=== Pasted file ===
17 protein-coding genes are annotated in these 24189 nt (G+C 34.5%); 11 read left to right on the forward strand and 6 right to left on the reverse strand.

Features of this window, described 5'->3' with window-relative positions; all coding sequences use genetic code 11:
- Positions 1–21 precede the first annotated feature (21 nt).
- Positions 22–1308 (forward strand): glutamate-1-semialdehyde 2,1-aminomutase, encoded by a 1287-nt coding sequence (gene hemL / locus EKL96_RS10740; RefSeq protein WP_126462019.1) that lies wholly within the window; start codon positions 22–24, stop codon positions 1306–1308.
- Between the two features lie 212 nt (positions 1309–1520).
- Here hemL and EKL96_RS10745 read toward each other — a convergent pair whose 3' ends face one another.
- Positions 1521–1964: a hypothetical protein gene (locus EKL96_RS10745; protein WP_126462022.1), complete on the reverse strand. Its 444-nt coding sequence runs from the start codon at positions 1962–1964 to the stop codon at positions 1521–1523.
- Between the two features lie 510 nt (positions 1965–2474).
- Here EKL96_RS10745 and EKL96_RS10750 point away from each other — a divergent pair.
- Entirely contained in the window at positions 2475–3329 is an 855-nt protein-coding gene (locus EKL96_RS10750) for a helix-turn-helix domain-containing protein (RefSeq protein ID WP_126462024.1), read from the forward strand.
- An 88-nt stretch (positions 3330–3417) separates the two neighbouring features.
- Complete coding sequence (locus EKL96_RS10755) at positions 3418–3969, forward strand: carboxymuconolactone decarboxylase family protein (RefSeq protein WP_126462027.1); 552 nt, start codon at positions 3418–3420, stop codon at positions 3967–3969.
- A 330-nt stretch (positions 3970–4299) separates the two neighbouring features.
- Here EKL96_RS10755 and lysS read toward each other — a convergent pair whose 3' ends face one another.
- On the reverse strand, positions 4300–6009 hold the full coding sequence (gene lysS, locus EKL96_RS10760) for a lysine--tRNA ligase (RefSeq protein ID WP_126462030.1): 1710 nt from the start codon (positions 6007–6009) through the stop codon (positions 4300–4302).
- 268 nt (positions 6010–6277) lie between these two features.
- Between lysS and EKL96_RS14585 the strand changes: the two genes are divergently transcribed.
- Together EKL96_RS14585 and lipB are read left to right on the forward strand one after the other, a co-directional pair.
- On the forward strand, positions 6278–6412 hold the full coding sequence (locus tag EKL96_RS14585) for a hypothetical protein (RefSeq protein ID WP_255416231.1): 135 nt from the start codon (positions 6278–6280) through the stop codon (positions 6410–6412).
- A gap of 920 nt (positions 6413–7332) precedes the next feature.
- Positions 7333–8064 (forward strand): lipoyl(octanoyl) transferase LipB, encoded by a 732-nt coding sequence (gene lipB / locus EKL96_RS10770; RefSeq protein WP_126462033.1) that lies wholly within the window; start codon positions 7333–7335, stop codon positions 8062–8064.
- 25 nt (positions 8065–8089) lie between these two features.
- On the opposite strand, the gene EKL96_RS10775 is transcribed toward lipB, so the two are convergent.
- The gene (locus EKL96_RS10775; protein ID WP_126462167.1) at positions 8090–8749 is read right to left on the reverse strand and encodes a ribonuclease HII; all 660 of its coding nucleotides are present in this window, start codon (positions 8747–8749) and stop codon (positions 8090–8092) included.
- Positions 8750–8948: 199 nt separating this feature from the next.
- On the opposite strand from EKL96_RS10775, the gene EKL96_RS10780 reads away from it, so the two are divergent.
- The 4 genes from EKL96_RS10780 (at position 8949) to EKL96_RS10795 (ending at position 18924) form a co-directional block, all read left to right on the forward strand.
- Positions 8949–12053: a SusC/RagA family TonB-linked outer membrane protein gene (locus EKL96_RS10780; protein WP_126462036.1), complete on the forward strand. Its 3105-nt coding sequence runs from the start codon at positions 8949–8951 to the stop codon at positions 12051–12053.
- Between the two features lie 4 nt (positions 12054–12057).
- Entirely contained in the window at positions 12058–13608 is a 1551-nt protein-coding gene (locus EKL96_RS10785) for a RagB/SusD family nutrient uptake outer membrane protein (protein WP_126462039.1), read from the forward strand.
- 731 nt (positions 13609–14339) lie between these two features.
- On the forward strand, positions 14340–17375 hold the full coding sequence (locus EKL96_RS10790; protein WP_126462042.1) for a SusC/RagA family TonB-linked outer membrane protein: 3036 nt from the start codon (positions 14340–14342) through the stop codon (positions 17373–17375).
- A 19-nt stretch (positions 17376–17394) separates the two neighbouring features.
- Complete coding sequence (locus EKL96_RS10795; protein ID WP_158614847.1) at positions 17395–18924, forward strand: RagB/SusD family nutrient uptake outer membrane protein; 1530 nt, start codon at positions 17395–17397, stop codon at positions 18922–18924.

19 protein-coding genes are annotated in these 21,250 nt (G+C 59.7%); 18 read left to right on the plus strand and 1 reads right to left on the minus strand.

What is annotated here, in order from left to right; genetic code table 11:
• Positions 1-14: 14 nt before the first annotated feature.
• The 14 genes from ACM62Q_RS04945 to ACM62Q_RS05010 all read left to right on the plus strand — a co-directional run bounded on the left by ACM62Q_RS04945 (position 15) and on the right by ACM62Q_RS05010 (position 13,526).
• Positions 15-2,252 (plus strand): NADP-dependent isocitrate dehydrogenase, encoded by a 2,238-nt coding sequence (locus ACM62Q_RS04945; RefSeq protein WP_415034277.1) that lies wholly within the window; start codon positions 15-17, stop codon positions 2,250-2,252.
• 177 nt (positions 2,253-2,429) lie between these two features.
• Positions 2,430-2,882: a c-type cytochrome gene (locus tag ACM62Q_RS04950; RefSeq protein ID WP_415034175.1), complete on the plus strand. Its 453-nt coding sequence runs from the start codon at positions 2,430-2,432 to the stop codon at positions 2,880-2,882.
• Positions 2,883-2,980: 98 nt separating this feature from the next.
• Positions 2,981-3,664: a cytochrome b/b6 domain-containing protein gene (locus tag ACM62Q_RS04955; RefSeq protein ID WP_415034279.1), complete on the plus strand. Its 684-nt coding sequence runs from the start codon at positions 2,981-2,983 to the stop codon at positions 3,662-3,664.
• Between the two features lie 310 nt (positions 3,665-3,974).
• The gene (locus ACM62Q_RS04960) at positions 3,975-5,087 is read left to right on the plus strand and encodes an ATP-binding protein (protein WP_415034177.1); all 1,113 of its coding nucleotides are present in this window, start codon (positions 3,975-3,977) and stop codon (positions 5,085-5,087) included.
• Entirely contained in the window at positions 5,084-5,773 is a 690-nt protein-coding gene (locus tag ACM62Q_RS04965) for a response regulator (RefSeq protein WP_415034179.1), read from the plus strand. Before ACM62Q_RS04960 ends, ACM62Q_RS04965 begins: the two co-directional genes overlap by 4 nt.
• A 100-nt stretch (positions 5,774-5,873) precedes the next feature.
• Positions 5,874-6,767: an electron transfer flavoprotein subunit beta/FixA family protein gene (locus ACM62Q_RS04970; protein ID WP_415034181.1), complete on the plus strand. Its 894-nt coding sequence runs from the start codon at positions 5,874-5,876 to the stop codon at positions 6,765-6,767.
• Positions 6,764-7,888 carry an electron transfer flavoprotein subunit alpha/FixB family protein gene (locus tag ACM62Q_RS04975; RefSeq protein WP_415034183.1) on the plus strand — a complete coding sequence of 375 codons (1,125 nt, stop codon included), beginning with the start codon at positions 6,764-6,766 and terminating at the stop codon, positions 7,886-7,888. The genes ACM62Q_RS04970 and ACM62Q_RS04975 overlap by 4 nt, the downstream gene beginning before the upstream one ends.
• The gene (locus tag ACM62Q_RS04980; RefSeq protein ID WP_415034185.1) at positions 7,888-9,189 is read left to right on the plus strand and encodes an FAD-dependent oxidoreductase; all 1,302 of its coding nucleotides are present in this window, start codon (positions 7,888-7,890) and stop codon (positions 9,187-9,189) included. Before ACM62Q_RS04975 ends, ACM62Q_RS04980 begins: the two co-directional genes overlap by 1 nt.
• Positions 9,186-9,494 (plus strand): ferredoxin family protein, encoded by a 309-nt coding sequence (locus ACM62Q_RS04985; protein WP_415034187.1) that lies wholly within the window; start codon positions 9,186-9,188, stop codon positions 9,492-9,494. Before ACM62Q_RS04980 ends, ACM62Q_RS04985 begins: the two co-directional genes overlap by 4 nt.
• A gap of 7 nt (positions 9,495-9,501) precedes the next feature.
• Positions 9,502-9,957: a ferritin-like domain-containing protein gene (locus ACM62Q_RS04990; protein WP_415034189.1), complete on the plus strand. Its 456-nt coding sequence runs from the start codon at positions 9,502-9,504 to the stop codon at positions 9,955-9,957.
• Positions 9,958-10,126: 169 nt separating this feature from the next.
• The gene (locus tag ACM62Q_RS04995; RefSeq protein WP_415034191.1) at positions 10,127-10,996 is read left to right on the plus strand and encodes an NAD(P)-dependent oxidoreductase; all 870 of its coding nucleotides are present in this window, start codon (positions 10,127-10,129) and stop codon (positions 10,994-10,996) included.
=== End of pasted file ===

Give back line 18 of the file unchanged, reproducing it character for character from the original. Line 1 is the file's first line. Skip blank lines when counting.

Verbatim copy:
- Together EKL96_RS14585 and lipB are read left to right on the forward strand one after the other, a co-directional pair.